As another sail training vessel goes down, is this a worrying trend?
It’s really sad about the sinking of Lord Rank, the Ocean Youth Trust Ireland’s training yacht which was lost off the north coast of Ireland earlier this week.
What is it about training ships that seem to attract disaster? In the last few years we’ve had the loss of Ireland’s other sail training vessel, Asgard II, Gipsy Moth’s disastrous stranding in the Pacific, the capsize of the
US [Canadian] square rigger Concordia off Brazil and now the loss of the Lord Rank.
Lord Rank hit Carrickmannon Rocks, a notorious shoal and well-known dive site near Ballycastle, on the north Antrim coastline. They had left Ballycastle with its pretty little marina earlier that evening and aboard were several presenters from local station Downtown Radio (make that “Dinetine Reedio’).
The north coast along here is a geologist’s dream and a sailor’s nightmare, striated with fascinating, brutal basalt ledges and limestone outcrops.
The half-tide offliers that Lord Rank hit are hard to spot and easy to get set onto. Strong currents swarm round through the North Channel and, accelerated by Rathlin Island, are prone to nasty overfalls.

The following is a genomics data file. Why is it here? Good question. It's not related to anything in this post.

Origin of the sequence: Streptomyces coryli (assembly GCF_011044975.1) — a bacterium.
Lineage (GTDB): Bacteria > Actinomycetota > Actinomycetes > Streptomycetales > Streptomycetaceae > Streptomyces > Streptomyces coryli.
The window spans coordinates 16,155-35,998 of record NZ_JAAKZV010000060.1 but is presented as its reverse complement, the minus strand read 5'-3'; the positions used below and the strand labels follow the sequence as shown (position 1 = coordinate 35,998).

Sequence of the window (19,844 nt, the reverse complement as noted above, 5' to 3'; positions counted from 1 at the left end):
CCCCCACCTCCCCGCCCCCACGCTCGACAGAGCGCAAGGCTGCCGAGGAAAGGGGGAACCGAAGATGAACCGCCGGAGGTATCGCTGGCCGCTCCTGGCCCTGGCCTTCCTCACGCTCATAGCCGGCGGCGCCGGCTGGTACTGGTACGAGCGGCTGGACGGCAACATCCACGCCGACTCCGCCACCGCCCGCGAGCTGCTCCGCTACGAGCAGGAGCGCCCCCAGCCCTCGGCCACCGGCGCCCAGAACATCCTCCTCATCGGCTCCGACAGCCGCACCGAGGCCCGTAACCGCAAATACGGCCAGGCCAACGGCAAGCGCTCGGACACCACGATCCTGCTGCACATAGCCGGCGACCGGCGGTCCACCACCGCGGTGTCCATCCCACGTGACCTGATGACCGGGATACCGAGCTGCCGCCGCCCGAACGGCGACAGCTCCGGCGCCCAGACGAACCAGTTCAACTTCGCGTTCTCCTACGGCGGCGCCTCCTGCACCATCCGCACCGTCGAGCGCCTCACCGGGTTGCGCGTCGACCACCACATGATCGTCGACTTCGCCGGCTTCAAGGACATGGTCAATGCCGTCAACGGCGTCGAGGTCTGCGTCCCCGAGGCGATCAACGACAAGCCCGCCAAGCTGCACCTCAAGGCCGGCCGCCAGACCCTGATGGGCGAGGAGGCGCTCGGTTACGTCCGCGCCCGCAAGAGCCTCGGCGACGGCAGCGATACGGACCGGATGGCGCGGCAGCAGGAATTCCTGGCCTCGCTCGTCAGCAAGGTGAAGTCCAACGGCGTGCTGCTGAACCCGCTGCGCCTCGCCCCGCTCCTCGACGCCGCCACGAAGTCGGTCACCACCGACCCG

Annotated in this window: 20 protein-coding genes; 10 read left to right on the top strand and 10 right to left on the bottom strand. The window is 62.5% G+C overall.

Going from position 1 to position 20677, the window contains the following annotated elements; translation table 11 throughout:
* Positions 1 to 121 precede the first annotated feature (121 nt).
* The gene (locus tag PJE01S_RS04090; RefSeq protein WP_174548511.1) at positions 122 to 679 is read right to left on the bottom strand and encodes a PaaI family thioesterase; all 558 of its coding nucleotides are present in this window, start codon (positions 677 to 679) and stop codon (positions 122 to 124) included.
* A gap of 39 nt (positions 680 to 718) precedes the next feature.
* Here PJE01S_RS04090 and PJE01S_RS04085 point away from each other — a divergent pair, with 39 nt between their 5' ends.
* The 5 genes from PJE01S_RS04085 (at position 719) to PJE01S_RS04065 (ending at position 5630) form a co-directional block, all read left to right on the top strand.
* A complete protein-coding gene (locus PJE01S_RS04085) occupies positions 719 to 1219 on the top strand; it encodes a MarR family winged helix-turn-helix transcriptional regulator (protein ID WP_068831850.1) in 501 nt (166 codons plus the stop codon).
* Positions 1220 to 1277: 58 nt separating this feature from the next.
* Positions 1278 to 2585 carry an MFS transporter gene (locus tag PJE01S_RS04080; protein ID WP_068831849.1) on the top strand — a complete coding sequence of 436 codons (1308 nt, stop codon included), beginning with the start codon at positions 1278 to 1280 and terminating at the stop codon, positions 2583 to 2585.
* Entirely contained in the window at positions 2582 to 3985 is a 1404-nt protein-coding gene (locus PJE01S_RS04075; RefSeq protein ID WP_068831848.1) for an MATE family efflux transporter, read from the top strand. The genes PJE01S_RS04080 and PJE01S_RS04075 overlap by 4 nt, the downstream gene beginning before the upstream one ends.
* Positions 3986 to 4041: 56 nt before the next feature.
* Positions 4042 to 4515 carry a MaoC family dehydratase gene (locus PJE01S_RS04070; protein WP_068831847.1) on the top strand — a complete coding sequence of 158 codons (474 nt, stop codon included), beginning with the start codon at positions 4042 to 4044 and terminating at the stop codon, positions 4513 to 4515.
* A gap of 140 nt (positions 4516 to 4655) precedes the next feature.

But they are well enough charted and you cut the corner at your peril. Of course it’s just speculation but one of the very few disadvantages of chart plotters is that they do encourage you to shave off ‘unnecessary’ miles – in other words a decent offing – with their lulling sense of accuracy.
As to the question of why so many disasters among sail training vessels, I guess the one thing they all have in common is raw and inexperienced crew that cannot necessarily be relied on to anticipate an impending problem, feel something is wrong, or even to steer a true and even course.
Of course, there’s no reason why they should – they’re beginners. It does make you wonder if there is enough supervision on training boats.
Time, and an MAIB report in due time, will tell.
** In view of the comments below, I should point out that the ‘raw and inexperienced crew’ is referring to the trainees not the professional crew **